YA A to Z: Alcoholism, In Real Life and in Real Fiction, by by L.B. Schulman
It’s January, which means we’re discussing the Letter A in YA A to Z. Today we are talking about alcoholism with author L. B. Schulman. You can find out more about YA A to Z here.
When I was 13, my stepfather came home with a dim diagnosis from his doctor. If he kept drinking, he would die within months. That wasn’t hard to believe, honestly. After all, my stepfather was drinking daily. He was bloated, and his face was a map of busted capillaries. When he passed out on the couch, his chest rose and fell in jerks and then went still until he gasped for air as if he’d just shot to the surface of the ocean.
The day after that diagnosis, he came home drunk. I was sure he would be dead by the next morning. Who gets told something like that and goes on to down another drink? But it turns out that this was a calculated move on my stepdad’s part. It involved buying several six packs of beer and drinking one less each day until he reached the last one. This was his final binging hurrah before he stopped cold turkey. From that day forward, he never touched another drop of alcohol.
My stepfather didn’t die. In fact, he lived another twenty years before Alzheimer’s took his life. The day after that last beer, he signed himself up for rehab. Not long after, he joined Alcoholics Anonymous and became the poster child for sobriety. After much reflection, and a systematic climb up AA’s Twelve Steps, he became a sponsor to help others who struggled with the destructive disease. For the next few years until I went to college, I remember him bringing a motley crew of “guests” home for dinner. One actually moved into our house temporarily. I remember seeing all the bottles of booze tucked in our trashcan during her stay.
When I created my protagonist’s mother, Gretchen, I knew that she would share this same disease. Because of the specific story I gave her, I figured she would have a harder time becoming sober. After all, her invented childhood was marred by a dysfunction of epic proportions. The only way out of the rabbit hole was to identify the true cause of her burdened childhood.
In the meantime, any random stressor might cause Gretchen to drink again. I knew from firsthand experience that it would be hard for her daughter, Livvy, to trust that sobriety would last. She would always live with one eye open to the possibility that her mother might slip up.
Gretchen is an example of someone who achieves sobriety, then fails, and has the courage to try again. This is a tough addiction to beat, and not everyone is successful the first time. Livvy, like many teens dealing with this situation, grapple with an immense resentment at her own blemished childhood, as well as sympathy for her mother’s unexplained demons.
This is where my own experience stops and fiction takes over. Although alcoholism can begin for many reasons, it didn’t seem too far-fetched that it might be an aftereffect of family trauma. It was a common theme that concentration camp victims, for example, didn’t want to rehash what had happened to them, not even with family. Could repression result in dysfunction that’s handed down to subsequent generations? Seemed viable to me, and I wanted to explore it in this novel.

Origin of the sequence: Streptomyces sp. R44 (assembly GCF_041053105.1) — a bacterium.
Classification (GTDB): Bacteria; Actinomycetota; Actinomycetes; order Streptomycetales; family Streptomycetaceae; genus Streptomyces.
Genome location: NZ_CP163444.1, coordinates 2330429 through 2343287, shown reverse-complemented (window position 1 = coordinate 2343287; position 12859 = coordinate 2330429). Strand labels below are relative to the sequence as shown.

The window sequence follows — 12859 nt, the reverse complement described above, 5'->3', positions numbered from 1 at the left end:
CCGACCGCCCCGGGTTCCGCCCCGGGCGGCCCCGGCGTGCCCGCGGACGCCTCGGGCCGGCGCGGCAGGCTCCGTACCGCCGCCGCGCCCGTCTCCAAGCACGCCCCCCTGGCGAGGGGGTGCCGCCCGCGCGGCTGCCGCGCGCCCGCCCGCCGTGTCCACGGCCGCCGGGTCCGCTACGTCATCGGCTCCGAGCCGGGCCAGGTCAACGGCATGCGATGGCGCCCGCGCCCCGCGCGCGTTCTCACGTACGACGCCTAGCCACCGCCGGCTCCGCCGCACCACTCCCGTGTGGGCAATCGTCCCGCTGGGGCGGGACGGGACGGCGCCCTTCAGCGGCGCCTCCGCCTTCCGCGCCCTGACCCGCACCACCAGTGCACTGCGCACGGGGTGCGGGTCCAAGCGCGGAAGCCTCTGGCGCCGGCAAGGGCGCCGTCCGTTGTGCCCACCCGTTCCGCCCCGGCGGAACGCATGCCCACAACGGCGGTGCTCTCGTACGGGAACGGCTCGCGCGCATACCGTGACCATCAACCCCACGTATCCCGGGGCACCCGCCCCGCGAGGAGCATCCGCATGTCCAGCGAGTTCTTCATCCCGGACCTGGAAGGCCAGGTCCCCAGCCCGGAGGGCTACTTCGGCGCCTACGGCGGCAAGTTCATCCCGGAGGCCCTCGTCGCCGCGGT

After I wrote Stolen Secrets, I discovered that my instinct was spot on. According to the book, “Familial Responses to Alcohol Problem,” the rate of alcoholism in Jewish families went from very low prior to World War I to average after World War II. Something about the experience of war, whether one if fighting or suffering through it, leads to an increase in escapist activities.
Livvy, my protagonist, finds out that her grandmother has a previously unknown connection to Bergen Belsen Concentration Camp. The key to her family’s healing appears to be in the revelation of a carefully-guarded truth. (Not trying to be vague here, but no one likes spoilers, right?)
In Stolen Secrets, acknowledging the effects of trauma is the non-existent “Thirteenth Step” that Gretchen must go through in order to be healed. The discovery of what truly happened in Bergen Belsen will offer Livvy, her mother, and grandmother a release from the confines of an inauthentic life.
Living with honesty, whether that be from the understanding of why someone drinks on a simpler level to the exploration of a deeper psychological motivation, is always the most healing path. This is one of the major themes of my book, and I truly believe it.
Writing about Gretchen has helped me to acknowledge the truth of how alcoholism affected my own childhood. Teens that are going through this with a parent may well identify with the emotions I shared with Livvy, ranging from anger to resentment to understanding to, hopefully, the ability to one day forgive.
I hope that teen readers in a similar circumstance will read Stolen Secrets and realize that determination and honesty can save anyone from anything. After all, hope exists as long as a person doesn’t quash it. Alcoholism may be a lifelong disease, but it doesn’t have to be a life sentence.
Meet Author L. B. Schulman
STOLEN SECRETS is L.B. Schulman’s second young adult novel. Her debut, LEAGUE OF STRAYS, was published in 2012. She grew up in Maryland and now lives in the San Francisco Bay Area with her husband, two daughters, and a pair of loveable mutts. When she isn’t writing, she’s visiting genealogy sites, trying to find famous people she’s related to. You can visit her online at LBSchulman.com.
Filed under: #YAAtoZ
About Karen Jensen, MLS
Karen Jensen has been a Teen Services Librarian for almost 30 years. She created TLT in 2011 and is the co-editor of The Whole Library Handbook: Teen Services with Heather Booth (ALA Editions, 2014).
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